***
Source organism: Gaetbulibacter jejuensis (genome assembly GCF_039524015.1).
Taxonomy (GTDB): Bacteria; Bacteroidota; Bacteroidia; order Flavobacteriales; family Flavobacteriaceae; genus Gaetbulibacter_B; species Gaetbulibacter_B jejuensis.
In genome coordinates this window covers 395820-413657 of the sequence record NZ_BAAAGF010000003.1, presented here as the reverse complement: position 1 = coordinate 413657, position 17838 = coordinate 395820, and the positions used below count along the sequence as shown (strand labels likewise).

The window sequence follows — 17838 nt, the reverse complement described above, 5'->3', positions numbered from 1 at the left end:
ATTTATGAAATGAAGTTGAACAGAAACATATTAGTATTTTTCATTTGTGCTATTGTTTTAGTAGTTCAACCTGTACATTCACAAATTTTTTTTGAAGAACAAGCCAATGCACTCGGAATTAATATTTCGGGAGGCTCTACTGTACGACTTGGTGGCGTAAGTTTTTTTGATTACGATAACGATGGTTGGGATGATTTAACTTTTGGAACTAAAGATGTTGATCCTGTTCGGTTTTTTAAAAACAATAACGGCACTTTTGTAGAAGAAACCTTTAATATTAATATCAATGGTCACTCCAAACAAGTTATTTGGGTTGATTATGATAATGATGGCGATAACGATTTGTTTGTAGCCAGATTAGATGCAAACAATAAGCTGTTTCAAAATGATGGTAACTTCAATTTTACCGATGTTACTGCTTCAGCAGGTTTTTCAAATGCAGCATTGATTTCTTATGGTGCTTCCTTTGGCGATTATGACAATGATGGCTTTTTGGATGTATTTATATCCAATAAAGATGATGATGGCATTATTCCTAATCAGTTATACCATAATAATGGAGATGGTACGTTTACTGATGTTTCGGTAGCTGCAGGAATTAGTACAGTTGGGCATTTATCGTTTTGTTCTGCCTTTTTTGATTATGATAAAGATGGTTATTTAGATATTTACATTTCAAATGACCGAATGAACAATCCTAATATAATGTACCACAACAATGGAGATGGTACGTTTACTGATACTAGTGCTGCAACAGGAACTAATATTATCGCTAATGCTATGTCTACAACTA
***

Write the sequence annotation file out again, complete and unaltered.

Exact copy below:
Source organism: Gaetbulibacter jejuensis (genome assembly GCF_039524015.1).
Taxonomy (GTDB): Bacteria; Bacteroidota; Bacteroidia; order Flavobacteriales; family Flavobacteriaceae; genus Gaetbulibacter_B; species Gaetbulibacter_B jejuensis.
In genome coordinates this window covers 395820-413657 of the sequence record NZ_BAAAGF010000003.1, presented here as the reverse complement: position 1 = coordinate 413657, position 17838 = coordinate 395820, and the positions used below count along the sequence as shown (strand labels likewise).

The window sequence follows — 17838 nt, the reverse complement described above, 5'->3', positions numbered from 1 at the left end:
ATTTATGAAATGAAGTTGAACAGAAACATATTAGTATTTTTCATTTGTGCTATTGTTTTAGTAGTTCAACCTGTACATTCACAAATTTTTTTTGAAGAACAAGCCAATGCACTCGGAATTAATATTTCGGGAGGCTCTACTGTACGACTTGGTGGCGTAAGTTTTTTTGATTACGATAACGATGGTTGGGATGATTTAACTTTTGGAACTAAAGATGTTGATCCTGTTCGGTTTTTTAAAAACAATAACGGCACTTTTGTAGAAGAAACCTTTAATATTAATATCAATGGTCACTCCAAACAAGTTATTTGGGTTGATTATGATAATGATGGCGATAACGATTTGTTTGTAGCCAGATTAGATGCAAACAATAAGCTGTTTCAAAATGATGGTAACTTCAATTTTACCGATGTTACTGCTTCAGCAGGTTTTTCAAATGCAGCATTGATTTCTTATGGTGCTTCCTTTGGCGATTATGACAATGATGGCTTTTTGGATGTATTTATATCCAATAAAGATGATGATGGCATTATTCCTAATCAGTTATACCATAATAATGGAGATGGTACGTTTACTGATGTTTCGGTAGCTGCAGGAATTAGTACAGTTGGGCATTTATCGTTTTGTTCTGCCTTTTTTGATTATGATAAAGATGGTTATTTAGATATTTACATTTCAAATGACCGAATGAACAATCCTAATATAATGTACCACAACAATGGAGATGGTACGTTTACTGATACTAGTGCTGCAACAGGAACTAATATTATCGCTAATGCTATGTCTACAACTA